Something not easily defined sets these concertos apart from the dozens of other orchestral works created at various times in Bach's career. There's a joyousness, an outpouring of inventive fantasy that leads to seemingly implausible sound combinations: one whole work scored only for low strings, another built around a pairing of a piercing high trumpet and the mild-mannered burble of an alto recorder. We tend to shy away from attributing an element of daring to Bach; he stands in the annals as the stick-in-the-mud who wrote in the accepted manner of his time, only better. Yet every one of these six concertos is some kind of step into unexplored shapes and sonorities; No. 5, for example, is the world's first-ever keyboard concerto -- the ancestor at some remove, in other words, of the Rach 3 and Rhapsody in Blue.
We don't know the particulars of these works, beyond the information that they figure among the voluminous music Bach composed for his virtuoso orchestra in the court of Prince Leopold of Anhalt-Cöthen sometime before 1720, and that in 1721 he made a fair handwritten copy of these six works and sent it off to Christian Ludwig, Margrave of Brandenburg, in hopes of getting a better job at that illustrious court. The Margrave never acknowledged the offering; chances are that his own band wouldn't have been up to the music's demands. Later there were legends: that the music ended up as a butcher's wrapping paper, or that the Margrave's entire library was sold for 24 groschen; these stories belong on the shelf next to Georgie Washington's cherry tree. Bach himself held on to his original copies, and even recycled some choice passages. If you think of the first movement of No. 3 as a fascinating study in string-ensemble busyness, check out its later version in the Cantata No. 174 ("Ich liebe den Höchsten"), where Bach has crammed horns and oboes in among the strings to create a texture busy to the point of explosiveness.
"Brandenburgs" come today in staggering profusion -- nearly three pages of small print in Schwann -- and in all sizes: full symphony orchestra, authentic baroque ensemble, even (shudder!) Max Reger's version for piano duet. The version I grew up on (because there was no other) is still listed: Adolf Busch's eloquent leadership from the concertmaster's chair, modern winds, Rudolf Serkin's piano. Jeffrey Kahane's version incorporated wise compromises, including modern flutes in Nos. 2 and 4 in a room where recorders mightn't carry. Tempos were on the brisk side, but such sublime moments as the exchange of dissonances between Margaret Batjer's violin and Allan Vogel's oboe, in the slow movement of No. 1, were granted time to raise goose bumps -- as was Kahane himself, at a splendidly resonant harpsichord, in the astonishing cadenzas in No. 5. The sense, through all this rewarding evening, was of being present at the creation -- not to be confused with being present at Haydn's The Creation, which happens to be the next program offering by this valuable, cherishable ensemble.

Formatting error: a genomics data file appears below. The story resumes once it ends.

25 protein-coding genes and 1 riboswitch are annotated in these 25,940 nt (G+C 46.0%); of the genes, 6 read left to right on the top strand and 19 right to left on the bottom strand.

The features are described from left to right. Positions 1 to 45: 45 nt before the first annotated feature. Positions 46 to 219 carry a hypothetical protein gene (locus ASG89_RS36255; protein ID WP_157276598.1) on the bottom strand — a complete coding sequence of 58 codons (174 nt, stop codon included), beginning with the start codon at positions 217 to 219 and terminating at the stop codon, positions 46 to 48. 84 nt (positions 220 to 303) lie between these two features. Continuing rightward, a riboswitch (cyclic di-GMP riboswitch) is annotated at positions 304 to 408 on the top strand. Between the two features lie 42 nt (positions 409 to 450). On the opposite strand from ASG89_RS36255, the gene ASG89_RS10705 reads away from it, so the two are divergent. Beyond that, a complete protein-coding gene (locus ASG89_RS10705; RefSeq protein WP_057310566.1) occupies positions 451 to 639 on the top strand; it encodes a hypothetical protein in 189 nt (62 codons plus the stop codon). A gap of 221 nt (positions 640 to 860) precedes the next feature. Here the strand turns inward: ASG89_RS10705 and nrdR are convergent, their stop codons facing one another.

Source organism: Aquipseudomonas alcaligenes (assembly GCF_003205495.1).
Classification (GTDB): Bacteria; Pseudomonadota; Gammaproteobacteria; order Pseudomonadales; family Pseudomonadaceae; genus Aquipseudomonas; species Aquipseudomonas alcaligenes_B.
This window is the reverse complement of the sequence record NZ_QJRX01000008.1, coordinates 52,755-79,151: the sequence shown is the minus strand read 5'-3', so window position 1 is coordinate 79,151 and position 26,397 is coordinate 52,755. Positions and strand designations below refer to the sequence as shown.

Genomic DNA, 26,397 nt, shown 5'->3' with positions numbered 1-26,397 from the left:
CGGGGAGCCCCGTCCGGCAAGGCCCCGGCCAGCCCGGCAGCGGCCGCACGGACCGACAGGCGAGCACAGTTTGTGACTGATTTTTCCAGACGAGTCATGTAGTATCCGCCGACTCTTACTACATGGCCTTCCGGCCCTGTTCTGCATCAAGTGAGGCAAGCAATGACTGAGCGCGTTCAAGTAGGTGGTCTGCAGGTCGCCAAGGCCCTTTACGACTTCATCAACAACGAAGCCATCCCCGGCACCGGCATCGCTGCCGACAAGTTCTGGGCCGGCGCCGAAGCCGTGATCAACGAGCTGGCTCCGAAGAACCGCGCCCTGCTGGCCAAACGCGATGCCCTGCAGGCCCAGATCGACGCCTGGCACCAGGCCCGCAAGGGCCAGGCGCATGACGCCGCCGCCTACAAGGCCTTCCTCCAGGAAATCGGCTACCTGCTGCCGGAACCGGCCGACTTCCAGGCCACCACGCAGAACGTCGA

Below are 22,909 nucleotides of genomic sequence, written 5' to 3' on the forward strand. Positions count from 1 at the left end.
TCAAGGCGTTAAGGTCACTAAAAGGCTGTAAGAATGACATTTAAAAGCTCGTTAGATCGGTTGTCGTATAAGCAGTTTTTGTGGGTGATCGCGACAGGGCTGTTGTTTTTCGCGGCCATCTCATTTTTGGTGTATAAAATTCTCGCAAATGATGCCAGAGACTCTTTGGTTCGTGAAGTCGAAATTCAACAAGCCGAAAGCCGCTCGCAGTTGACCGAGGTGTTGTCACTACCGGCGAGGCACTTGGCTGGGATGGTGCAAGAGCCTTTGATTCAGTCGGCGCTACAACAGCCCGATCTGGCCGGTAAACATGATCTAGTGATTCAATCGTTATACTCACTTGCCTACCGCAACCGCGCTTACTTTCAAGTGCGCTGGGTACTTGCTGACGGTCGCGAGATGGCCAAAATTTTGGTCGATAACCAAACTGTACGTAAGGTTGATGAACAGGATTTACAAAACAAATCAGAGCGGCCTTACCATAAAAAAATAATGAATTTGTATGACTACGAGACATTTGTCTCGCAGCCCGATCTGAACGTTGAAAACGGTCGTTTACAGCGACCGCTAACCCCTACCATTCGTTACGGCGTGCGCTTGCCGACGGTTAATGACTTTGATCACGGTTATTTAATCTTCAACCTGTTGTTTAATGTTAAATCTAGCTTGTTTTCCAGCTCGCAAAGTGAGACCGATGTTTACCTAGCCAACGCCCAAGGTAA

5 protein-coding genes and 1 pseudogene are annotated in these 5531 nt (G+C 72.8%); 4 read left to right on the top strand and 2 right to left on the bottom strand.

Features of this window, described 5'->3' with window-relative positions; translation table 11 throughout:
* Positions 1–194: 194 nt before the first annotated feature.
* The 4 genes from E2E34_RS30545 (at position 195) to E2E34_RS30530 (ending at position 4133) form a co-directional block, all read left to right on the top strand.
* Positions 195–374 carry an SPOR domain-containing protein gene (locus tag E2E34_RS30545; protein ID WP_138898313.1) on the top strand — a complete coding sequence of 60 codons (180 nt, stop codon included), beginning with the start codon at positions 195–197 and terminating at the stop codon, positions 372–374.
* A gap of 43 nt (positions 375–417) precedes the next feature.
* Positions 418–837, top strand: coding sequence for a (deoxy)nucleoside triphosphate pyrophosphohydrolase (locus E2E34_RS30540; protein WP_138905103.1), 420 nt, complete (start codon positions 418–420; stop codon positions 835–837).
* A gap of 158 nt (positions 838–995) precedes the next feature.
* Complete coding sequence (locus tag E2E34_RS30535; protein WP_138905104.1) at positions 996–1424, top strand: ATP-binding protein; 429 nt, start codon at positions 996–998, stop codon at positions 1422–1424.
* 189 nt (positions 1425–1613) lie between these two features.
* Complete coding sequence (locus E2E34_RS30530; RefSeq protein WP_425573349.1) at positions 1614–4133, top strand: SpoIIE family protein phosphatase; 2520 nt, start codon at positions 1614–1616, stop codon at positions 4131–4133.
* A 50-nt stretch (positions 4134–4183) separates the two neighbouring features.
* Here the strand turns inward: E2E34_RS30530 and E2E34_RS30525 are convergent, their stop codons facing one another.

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AMONG MOZART'S 30 OR SO SONATAS for piano and violin there are childhood ventures of negligible worth and mature works large-scale and eloquent. In between comes one great work that I had forgotten about until a recent performance at one of MaryAnn Bonino's "Historic Sites" concerts: a two-movement work in E minor (K. 304), terse and devastating. The music dates from 1779, the time of the death of Mozart's mother and of the remarkable Sinfonia Concertante (K. 364) with its tortured, prophetic slow movement. Its key, E minor, bespeaks an elegiac state of mind; I cannot think of another E-minor work by Mozart, and only one by Haydn. Even its ending is unusual; minor-key works by classical composers usually swing around to the major at the end; this doesn't.
In a room that seemed put on Earth to house loving and authentic performances of Mozart sonatas -- Pasadena's Le Petit Trianon -- Stanley Ritchie and Steven Lubin, two-thirds of the splendid trio known as the Mozartean Players, turned Mozart's tragic tensions into a chilling experience I cannot get out of my head. The program was altogether fine; cellist Myron Lutzke joined his colleagues for two Mozart trios. But it was that E-minor Sonata, tracing dark matters of the heart whose outlines we can only surmise, that remains with me these many weeks.
PAUL HILLIER EXPLAINS HIS CHOSEN title for his "Theatre of Voices" as a way to "explore the notion of a 'theatre' where the scenery is the sound of voices and the action consists of words." Good enough, and at the group's recent concert at UCLA's Schoenberg Hall, much of the amazement stemmed from just that "action," the way, for example, the 14th-century Johannes Ciconia constructed his craggy, mystical-sounding vocal pieces out of the clash of words -- of one text in spaced-out long notes doing battle with a troping, explanatory text zooming along at a rapid pace.
A stupendous concert, built out of music full of that kind of inner conflict, and then with musical styles clashing on another level of conflict: some amusing John Cage seguing into a couple of 12th-century bits, Arvo Pärt and Russian Orthodox chant conjoined, or John Tavener with Guillaume Dufay though 500 years apart. Hillier -- who with most of his six-member ensemble is currently based at Indiana University -- is an extraordinary musician on his own whose works are crowned with an adventurous spirit that delights especially in crossing uncrossable boundaries and making unworkable relationships work. All the world's his stage.